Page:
Next Article in Journal
Usefulness of Mendelian Randomization in Observational Epidemiology
Next Article in Special Issue
Chronic Cigarette Smoking: Implications for Neurocognition and Brain Neurobiology
Previous Article in Journal
The Changing Disease-Scape in the Third Epidemiological Transition
Previous Article in Special Issue
State Adoption of 100% Smoke-Free Acute Non Federal Hospital Campus Policies
Int. J. Environ. Res. Public Health 2010, 7(3), 698-710; doi:10.3390/ijerph7030698

The Impact of School Tobacco Policies on Student Smoking in Washington State, United States and Victoria, Australia

1,* , 2
1 Centre for Adolescent Health, Murdoch Childrens Research Institute, 2 Gatehouse Street, Parkville, Vic, 3052, Australia 2 Social and Public Health Sciences Unit, Medical Research Council, 4 Lilybank Gardens, Glasgow, G12 8RZ, UK 3 Clinical and Epidemiological Biostatistics Unit, Murdoch Childrens Research Institute, Royal Children’s Hospital, Parkville, Vic, 3052, Australia 4 School of Psychology, Deakin University, Geelong Waterfront Campus, Geelong Vic, 3217, Australia 5 Social Development Research Group, School of Social Work, University of Washington, 9725 3rd Avenue NE, Seattle, WA 98115, USA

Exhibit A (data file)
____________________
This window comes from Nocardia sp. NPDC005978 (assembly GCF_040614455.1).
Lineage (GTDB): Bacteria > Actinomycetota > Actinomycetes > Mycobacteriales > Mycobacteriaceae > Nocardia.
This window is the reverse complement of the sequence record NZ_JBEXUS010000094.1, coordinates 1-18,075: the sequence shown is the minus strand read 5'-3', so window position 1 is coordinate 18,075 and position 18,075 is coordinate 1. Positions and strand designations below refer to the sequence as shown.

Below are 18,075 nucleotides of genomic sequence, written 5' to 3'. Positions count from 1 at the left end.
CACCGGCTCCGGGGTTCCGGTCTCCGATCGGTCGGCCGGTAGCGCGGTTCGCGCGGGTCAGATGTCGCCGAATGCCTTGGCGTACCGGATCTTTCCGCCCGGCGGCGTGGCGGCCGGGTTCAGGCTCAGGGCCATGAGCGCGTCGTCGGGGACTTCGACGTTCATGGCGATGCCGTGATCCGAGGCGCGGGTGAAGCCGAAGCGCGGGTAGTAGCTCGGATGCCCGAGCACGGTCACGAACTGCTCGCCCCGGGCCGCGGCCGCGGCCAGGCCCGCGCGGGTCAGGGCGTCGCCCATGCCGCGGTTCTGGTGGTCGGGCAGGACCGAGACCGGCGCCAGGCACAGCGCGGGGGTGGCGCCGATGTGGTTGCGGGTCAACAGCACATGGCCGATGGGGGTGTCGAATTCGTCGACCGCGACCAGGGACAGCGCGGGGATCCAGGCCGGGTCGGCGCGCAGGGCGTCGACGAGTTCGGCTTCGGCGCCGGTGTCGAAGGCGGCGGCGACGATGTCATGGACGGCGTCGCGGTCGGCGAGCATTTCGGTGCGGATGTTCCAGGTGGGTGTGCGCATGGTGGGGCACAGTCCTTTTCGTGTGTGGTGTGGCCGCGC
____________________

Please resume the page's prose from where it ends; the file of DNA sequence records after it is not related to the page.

* Author to whom correspondence should be addressed.
Received: 22 December 2009 / Accepted: 23 February 2010 / Published: 26 February 2010
(This article belongs to the Special Issue Smoking and Tobacco Control)
View Full-Text   |   Download PDF [247 KB, uploaded 19 June 2014]


This paper measures tobacco polices in statewide representative samples of secondary and mixed schools in Victoria, Australia and Washington, US (N = 3,466 students from 285 schools) and tests their association with student smoking. Results from confounder-adjusted random effects (multi-level) regression models revealed that the odds of student perception of peer smoking on school grounds are decreased in schools that have strict enforcement of policy (odds ratio (OR) = 0.45; 95% CI: 0.25 to 0.82; p = 0.009). There was no clear evidence in this study that a comprehensive smoking ban, harsh penalties, remedial penalties, harm minimization policy or abstinence policy impact on any of the smoking outcomes.
Keywords: schools; tobacco policy; tobacco smoking schools; tobacco policy; tobacco smoking
This is an open access article distributed under the Creative Commons Attribution License (CC BY) which permits unrestricted use, distribution, and reproduction in any medium, provided the original work is properly cited.

Share & Cite This Article

Further Mendeley | CiteULike
Export to BibTeX |
EndNote |
MDPI and ACS Style

Evans-Whipp, T.J.; Bond, L.; Ukoumunne, O.C.; Toumbourou, J.W.; Catalano, R.F. The Impact of School Tobacco Policies on Student Smoking in Washington State, United States and Victoria, Australia. Int. J. Environ. Res. Public Health 2010, 7, 698-710.

View more citation formats

Related Articles

Article Metrics

For more information on the journal, click here


[Return to top]
Int. J. Environ. Res. Public Health EISSN 1660-4601 Published by MDPI AG, Basel, Switzerland RSS E-Mail Table of Contents Alert